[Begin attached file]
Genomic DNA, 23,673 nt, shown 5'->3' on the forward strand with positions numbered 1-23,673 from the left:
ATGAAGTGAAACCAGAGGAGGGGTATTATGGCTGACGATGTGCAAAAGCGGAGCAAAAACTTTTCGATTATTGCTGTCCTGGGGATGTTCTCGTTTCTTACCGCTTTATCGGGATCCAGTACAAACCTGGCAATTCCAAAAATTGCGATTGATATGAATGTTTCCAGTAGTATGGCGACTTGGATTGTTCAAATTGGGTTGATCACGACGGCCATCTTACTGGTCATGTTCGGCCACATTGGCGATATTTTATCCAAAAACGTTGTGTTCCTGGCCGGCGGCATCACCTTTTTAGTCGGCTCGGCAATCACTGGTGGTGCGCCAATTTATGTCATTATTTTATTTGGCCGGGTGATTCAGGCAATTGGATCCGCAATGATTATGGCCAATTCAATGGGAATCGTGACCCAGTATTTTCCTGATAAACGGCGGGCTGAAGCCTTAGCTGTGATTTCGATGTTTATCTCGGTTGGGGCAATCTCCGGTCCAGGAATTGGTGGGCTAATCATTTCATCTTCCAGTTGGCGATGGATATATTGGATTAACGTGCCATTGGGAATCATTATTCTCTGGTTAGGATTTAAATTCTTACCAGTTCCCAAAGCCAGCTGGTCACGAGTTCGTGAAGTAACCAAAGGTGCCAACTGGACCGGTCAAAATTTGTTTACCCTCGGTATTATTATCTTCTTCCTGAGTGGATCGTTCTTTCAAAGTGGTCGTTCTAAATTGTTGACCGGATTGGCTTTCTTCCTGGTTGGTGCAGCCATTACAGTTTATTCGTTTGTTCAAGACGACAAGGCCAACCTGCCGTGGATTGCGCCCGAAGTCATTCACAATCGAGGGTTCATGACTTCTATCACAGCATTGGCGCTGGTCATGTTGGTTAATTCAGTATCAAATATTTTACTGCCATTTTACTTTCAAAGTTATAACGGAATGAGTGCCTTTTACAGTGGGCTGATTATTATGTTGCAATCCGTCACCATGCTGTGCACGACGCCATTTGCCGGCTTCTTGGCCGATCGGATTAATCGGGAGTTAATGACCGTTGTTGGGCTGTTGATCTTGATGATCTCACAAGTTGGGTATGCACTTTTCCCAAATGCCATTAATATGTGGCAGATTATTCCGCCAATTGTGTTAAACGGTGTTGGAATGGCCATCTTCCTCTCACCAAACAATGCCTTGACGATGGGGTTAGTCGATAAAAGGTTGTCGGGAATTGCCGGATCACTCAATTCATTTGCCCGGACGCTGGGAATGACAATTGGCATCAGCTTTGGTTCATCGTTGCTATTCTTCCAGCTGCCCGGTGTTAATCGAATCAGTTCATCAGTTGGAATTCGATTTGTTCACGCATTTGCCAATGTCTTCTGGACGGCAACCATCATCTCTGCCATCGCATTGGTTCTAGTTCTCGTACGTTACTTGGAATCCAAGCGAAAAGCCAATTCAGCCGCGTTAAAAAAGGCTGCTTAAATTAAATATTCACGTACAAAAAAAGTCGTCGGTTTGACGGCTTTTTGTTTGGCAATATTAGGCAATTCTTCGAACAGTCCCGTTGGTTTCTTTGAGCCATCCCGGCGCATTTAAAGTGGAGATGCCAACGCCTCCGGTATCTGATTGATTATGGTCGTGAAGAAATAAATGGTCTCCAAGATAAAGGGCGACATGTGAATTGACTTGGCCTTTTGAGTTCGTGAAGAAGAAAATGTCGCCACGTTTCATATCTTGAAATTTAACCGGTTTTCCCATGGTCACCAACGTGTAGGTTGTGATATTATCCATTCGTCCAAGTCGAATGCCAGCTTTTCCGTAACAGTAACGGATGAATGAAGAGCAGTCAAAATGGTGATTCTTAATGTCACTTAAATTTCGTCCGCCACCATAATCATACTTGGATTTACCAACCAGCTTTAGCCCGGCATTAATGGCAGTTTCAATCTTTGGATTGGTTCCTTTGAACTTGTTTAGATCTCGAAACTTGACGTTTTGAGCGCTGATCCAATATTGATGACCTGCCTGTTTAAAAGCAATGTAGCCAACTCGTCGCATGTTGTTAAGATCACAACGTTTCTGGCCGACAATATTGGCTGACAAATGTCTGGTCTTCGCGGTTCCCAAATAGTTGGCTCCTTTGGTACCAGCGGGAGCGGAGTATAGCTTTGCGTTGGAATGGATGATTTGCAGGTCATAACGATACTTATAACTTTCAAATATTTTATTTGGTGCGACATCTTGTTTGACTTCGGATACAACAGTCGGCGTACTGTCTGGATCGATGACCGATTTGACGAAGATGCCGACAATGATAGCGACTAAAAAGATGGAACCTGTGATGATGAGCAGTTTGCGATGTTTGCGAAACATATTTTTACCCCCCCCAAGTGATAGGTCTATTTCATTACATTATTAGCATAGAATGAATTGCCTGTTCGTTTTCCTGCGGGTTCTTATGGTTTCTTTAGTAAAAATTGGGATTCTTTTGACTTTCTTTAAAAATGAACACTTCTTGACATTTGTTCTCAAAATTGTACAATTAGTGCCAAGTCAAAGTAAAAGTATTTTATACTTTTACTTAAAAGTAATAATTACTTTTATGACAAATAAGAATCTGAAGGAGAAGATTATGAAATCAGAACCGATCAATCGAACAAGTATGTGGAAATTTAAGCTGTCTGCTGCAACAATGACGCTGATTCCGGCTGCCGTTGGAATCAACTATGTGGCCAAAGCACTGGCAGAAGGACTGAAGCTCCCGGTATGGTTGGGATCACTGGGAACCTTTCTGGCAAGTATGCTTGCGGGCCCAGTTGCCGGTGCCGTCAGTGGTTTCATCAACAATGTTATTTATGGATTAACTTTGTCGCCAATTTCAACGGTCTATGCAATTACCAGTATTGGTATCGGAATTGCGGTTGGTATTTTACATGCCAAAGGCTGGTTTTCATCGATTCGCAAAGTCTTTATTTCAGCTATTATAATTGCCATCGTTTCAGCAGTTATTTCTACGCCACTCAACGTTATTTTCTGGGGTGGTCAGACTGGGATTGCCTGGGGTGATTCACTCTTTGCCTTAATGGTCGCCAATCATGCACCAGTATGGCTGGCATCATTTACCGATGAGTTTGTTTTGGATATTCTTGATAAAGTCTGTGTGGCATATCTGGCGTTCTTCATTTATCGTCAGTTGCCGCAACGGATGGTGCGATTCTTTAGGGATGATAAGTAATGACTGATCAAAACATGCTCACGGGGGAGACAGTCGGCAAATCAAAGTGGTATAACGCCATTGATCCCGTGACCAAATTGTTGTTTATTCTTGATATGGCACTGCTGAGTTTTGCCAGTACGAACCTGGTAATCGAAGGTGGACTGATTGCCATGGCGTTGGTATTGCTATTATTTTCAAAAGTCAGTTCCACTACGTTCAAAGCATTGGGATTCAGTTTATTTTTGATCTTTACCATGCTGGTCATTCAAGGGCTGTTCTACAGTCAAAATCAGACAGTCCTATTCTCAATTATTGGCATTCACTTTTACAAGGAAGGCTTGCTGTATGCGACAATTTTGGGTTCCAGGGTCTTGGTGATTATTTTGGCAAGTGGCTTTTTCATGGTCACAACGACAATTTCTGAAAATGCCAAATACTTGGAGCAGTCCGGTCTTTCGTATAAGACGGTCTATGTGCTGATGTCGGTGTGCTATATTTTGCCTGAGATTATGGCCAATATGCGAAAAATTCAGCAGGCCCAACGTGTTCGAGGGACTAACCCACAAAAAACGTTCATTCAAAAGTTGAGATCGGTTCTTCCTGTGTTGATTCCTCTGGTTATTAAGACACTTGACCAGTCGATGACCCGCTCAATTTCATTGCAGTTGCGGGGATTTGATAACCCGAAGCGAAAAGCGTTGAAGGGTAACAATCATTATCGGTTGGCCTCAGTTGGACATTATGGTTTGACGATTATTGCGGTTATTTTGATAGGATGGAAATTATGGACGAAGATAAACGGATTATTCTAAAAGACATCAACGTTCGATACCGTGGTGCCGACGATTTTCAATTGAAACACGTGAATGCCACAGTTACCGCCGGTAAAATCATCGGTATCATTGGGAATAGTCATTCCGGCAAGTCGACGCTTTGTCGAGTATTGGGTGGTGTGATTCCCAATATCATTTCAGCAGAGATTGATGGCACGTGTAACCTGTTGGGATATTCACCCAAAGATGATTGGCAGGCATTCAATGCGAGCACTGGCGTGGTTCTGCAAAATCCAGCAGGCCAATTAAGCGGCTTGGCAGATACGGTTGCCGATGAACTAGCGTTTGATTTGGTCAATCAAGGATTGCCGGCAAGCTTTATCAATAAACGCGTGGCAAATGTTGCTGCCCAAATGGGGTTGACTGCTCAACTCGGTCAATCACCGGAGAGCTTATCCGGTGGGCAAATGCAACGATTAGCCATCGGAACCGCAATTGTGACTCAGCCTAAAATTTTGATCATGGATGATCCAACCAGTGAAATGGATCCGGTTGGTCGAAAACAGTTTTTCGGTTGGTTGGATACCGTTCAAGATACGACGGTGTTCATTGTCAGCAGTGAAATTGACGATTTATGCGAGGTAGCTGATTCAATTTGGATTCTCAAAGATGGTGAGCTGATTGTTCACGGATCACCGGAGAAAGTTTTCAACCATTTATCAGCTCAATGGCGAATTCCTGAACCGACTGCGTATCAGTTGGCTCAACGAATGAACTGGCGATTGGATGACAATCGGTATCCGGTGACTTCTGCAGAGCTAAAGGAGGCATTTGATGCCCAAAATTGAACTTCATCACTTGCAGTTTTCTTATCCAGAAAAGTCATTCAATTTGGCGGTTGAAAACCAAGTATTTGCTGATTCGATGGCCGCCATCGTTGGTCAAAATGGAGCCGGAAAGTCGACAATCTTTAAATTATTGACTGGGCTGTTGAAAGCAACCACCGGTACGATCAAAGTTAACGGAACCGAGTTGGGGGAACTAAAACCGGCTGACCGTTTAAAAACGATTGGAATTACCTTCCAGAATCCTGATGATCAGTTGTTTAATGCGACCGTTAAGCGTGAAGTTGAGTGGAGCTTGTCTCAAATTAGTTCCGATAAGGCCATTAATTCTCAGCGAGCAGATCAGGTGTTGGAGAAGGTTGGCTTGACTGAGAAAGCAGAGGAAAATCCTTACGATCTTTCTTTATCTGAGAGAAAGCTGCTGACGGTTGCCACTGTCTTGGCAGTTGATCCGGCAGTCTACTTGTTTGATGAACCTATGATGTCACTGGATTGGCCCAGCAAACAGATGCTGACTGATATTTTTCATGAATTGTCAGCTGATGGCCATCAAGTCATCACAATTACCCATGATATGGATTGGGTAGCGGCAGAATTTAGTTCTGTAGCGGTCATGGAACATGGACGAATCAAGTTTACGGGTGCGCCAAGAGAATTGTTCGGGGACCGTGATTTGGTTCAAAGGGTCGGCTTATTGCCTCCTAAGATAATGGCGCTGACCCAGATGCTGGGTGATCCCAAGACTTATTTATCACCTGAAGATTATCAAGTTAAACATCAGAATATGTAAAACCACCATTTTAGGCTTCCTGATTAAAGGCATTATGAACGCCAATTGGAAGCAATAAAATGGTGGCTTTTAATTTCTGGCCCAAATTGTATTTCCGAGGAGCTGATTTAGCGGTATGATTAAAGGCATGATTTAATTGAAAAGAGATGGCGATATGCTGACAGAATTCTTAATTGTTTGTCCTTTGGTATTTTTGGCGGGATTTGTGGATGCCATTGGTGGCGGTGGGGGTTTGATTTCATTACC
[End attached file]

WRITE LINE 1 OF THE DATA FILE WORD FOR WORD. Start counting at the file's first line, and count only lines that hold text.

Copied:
Genomic DNA, 23,673 nt, shown 5'->3' on the forward strand with positions numbered 1-23,673 from the left: